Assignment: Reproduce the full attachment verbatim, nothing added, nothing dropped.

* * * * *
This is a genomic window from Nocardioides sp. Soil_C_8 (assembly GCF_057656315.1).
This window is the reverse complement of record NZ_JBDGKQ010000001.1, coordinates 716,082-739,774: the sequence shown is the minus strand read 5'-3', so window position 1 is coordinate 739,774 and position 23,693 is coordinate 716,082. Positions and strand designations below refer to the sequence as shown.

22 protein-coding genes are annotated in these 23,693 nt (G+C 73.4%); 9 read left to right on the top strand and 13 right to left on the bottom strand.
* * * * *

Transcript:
This is a genomic window from Nocardioides sp. Soil_C_8 (assembly GCF_057656315.1).
This window is the reverse complement of record NZ_JBDGKQ010000001.1, coordinates 716,082-739,774: the sequence shown is the minus strand read 5'-3', so window position 1 is coordinate 739,774 and position 23,693 is coordinate 716,082. Positions and strand designations below refer to the sequence as shown.

22 protein-coding genes are annotated in these 23,693 nt (G+C 73.4%); 9 read left to right on the top strand and 13 right to left on the bottom strand.